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How does $U(x,t;x',0) \to \delta(x-x')$ as $t \to 0$ preserve the norm?

If the propagator approaches the dirac delta as the difference in time decreases then we would expect $$\lim_{t \to 0} \langle \Psi(x,t) | \Psi(x',0) \rangle$$ $$\int_{- \infty}^{+ \infty} |\Psi(x',0|^...
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Manipulations of the wavefunction are hard to physically understand

So i am learning about quantum mechanics, still a beginner but i am already struggling to understand the manipulations of the maths involved that gives the answer. For classical physics I can ...
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Probability density for position and momentum and the wave function

I know that if a particle has a wave function $\Psi(x)$ at a time $t$ then the probability density for the position of the particle is given by $|\Psi(x)|^2$, and if $\phi(p)$ is the Fourier transform ...
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Why is it useful to characterize relativistic particle states by this kind of wavefunction?

This question is a followup to my previous one "Why are momentum eigenstates in QFT plane waves? " as it made sense for me to ask this separately, in a self-contained manner. In QFT we have ...
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Assumption made for the WKB approximation in radial coordinates

I was thinking the other day, if you had the Schrodinger equation in 3-dimensions, and had a spherically symmetrical potential. Ie.: $$-\frac{ℏ^{2}}{2m}∇^{2}ψ+V(r)ψ=Eψ$$ Then you could simplify the ...
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States with defined energy and time evolution

Consider the following simple problem: We have a step potential: $$V=V_0\Theta (x)$$ so the Hamiltonian is: $$H=\frac{p^2}{2m}+V_0\Theta(x)$$ and we want to find the eigenfunctions of the Hamiltonian $...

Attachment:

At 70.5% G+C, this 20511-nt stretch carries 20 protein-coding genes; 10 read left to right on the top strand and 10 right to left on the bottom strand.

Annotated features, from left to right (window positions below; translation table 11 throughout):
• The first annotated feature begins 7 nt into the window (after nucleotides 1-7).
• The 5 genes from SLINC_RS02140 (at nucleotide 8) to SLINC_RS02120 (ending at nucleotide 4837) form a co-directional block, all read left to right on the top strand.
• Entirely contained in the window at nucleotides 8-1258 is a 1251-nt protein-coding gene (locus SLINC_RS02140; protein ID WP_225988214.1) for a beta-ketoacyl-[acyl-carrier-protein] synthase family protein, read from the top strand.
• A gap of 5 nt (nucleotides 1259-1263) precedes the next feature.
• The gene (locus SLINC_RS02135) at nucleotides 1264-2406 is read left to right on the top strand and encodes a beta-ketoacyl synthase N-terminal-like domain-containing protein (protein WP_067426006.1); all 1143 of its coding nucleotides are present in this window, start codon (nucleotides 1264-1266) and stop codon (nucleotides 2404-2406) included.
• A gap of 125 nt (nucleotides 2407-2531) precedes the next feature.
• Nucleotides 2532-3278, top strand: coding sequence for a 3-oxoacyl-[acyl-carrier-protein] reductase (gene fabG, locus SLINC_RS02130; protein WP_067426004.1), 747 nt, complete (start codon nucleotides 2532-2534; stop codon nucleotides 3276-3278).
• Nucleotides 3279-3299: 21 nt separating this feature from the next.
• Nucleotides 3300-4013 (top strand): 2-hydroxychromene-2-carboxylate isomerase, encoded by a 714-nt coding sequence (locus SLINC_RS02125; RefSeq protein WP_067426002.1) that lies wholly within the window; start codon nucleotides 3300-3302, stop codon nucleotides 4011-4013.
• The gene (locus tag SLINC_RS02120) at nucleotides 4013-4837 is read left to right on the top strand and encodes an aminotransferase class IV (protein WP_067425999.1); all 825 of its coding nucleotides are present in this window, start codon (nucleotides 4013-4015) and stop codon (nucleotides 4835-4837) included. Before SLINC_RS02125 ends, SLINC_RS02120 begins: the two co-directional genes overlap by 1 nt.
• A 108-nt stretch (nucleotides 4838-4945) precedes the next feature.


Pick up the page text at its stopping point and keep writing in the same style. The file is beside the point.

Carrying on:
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Phase-shifting the one-dimensional wave function

Let $\Psi(x)$ be the wave function for a one-dimensional quantum-mechanical system, $i=\sqrt{-1}$ and let $p_x$ be the momentum operator in one dimension. Show that for any real number ℓ one has $$e^{...
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Born Rule proof for freshmen

Although early quantum mechanics are taught in many freshman courses, the Born Rule is almost never proved at that stage. Is it even impossible to elementarily prove that the probability density is ...
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Physical meaning of $\langle nlm|\hat{z}|n'l'm'\rangle$

I'm working on a quantum mechanics problem with some friends and we're trying to make an argument using symmetry rather than maths. What would the physical interpretation of $\langle nlm|\hat{z}|n'l'm'...
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Solving the Schroedinger equation with the initial condition as an energy eigenstate [closed]

I was studying quantum mechanics by watching a video lecture series. In the lecture https://youtu.be/TWpyhsPAK14?list=PLUl4u3cNGP61-9PEhRognw5vryrSEVLPr&t=2784 , the professor tries to solve the ...
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Expectation value of $\frac{1}{r^2}$ of hydrogen atom [duplicate]

I'm studying on the derivation of $\left\langle \frac{1}{r^2} \right\rangle$ by using the book Nouredine Zettili. The derivation in the book is as follow: I can understand the rest of the derivation ...
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Why is the reflection coefficient 1 for step potentials where energy is less than the potential?

Consider a potential $V(x)$ which is zero when $x<0$ and $V_0>0$ when $x>0$. Suppose there is an incident particle with momentum $p=\hbar k$ and energy $E = \hbar^2 k^2 / 2m < V_0$ coming ...
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I am having a doubt in graphs of $4πr^2|\psi|^2$ vs $r$ and $4πr^2|R(r)|^2$ vs $r$

To show radial probability, in some sources they used the graph $4πr^2|\psi|^2$ vs $r$ In some other sources, they used the graph $4πr^2|R(r)|^2$ vs $r$ However, $\psi(r,\theta,\phi)=R(r)Y(\theta,\phi)...